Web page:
Julian Ellis is experimenting with peas

Sam and I got married in beautiful weather and enjoyed a few nice days in Norway where it didn’t take long for me to realise that skiing was not my forté. Now it’s back to normality and looking forward to our future together.

The news of more farms in the area going out of milk production is sad, but in a way comforting to know we are not the only ones finding it tough. However, I still feel positive about the future.

I wrongly presumed there would be a number of suitable stockmen looking for work as well as second-hand parlours looking for new homes – unfortunately this doesn’t seem to be the case.

Perfect grazing conditions, meant cows went out at the end of February by day and then by night a fortnight later. This, together with the fact that we have sold 50 store cattle, has greatly reduced our routine work. Although the field work has taken over with 100 acres of barley to drill the wheels are turning a bit more and the diesel is disappearing faster than we would like.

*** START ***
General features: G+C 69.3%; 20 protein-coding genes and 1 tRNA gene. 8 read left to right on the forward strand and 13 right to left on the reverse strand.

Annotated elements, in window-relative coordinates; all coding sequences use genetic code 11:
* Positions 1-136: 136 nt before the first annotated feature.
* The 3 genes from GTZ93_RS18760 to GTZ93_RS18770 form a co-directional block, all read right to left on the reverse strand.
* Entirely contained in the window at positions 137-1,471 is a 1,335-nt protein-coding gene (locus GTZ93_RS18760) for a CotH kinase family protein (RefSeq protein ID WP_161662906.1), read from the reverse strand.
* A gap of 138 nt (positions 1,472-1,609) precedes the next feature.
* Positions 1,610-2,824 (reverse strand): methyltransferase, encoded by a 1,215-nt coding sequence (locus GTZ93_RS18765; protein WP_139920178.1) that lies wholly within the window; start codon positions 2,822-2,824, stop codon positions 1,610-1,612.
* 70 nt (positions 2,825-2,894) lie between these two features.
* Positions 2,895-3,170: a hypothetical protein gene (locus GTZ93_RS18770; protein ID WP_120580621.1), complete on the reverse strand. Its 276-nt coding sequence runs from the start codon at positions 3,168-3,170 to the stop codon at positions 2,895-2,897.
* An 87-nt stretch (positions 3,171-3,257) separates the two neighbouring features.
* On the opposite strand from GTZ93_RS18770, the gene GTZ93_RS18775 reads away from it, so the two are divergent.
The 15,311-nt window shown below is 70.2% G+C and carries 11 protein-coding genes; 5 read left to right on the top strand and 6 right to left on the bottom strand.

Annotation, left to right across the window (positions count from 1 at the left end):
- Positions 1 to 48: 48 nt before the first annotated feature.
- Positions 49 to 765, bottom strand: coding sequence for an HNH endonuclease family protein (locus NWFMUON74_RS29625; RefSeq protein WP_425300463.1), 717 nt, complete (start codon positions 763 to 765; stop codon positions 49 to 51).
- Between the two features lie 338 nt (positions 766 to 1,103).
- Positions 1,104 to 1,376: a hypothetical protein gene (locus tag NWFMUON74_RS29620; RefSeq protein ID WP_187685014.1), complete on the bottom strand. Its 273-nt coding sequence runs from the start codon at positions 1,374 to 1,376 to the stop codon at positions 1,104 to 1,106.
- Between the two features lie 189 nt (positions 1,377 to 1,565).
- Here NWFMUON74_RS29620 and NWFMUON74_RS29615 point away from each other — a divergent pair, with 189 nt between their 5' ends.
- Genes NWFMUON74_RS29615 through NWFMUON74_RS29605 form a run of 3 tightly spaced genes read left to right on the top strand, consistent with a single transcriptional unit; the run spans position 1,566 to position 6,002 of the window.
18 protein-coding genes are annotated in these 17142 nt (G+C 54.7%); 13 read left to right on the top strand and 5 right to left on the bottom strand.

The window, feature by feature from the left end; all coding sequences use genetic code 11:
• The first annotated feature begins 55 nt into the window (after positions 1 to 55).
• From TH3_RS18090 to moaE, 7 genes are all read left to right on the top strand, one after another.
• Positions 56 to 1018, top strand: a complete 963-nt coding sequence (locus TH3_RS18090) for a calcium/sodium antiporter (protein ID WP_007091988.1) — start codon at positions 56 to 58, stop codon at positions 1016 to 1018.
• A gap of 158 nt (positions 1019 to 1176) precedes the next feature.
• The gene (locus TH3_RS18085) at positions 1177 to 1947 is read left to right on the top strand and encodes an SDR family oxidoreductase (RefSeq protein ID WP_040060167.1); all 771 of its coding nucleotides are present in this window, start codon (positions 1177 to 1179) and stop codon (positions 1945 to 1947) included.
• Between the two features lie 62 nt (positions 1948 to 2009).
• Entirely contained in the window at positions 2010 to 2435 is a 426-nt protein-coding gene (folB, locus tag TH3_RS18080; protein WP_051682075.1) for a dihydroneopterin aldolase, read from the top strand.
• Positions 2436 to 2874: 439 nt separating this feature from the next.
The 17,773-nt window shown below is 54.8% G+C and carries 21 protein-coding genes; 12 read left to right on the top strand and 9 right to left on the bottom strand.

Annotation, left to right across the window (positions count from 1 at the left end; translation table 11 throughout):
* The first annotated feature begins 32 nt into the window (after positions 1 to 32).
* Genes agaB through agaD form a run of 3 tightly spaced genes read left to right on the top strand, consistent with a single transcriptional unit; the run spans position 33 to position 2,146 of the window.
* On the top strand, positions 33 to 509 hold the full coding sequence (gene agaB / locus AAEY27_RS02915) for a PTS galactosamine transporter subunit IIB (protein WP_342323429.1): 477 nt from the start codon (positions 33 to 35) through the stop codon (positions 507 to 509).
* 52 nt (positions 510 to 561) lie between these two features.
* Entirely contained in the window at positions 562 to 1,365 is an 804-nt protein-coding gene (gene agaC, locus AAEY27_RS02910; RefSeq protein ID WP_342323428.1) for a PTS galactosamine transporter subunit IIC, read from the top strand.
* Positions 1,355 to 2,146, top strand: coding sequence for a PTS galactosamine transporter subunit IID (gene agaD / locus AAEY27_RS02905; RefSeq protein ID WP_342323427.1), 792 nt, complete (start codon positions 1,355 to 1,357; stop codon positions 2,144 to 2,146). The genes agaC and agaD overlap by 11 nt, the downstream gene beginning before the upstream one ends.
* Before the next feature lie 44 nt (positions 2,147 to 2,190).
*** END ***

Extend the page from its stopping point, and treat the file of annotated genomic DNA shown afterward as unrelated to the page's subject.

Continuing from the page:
This year we are also experimenting with growing peas. My theory is that of all the things I grow in my vegetable patch the peas always turn out to be the highest yielding reliable crop with very little effort. My plan is to whole crop the pea and barley mix in time to get the field back into cabbage. On paper, it works. In practice, it could turn out to be similar to the other crops we have tried. The list of fresh crops that I could try to grow here successfully is getting shorter, unless I try commercially growing docks or blackberries.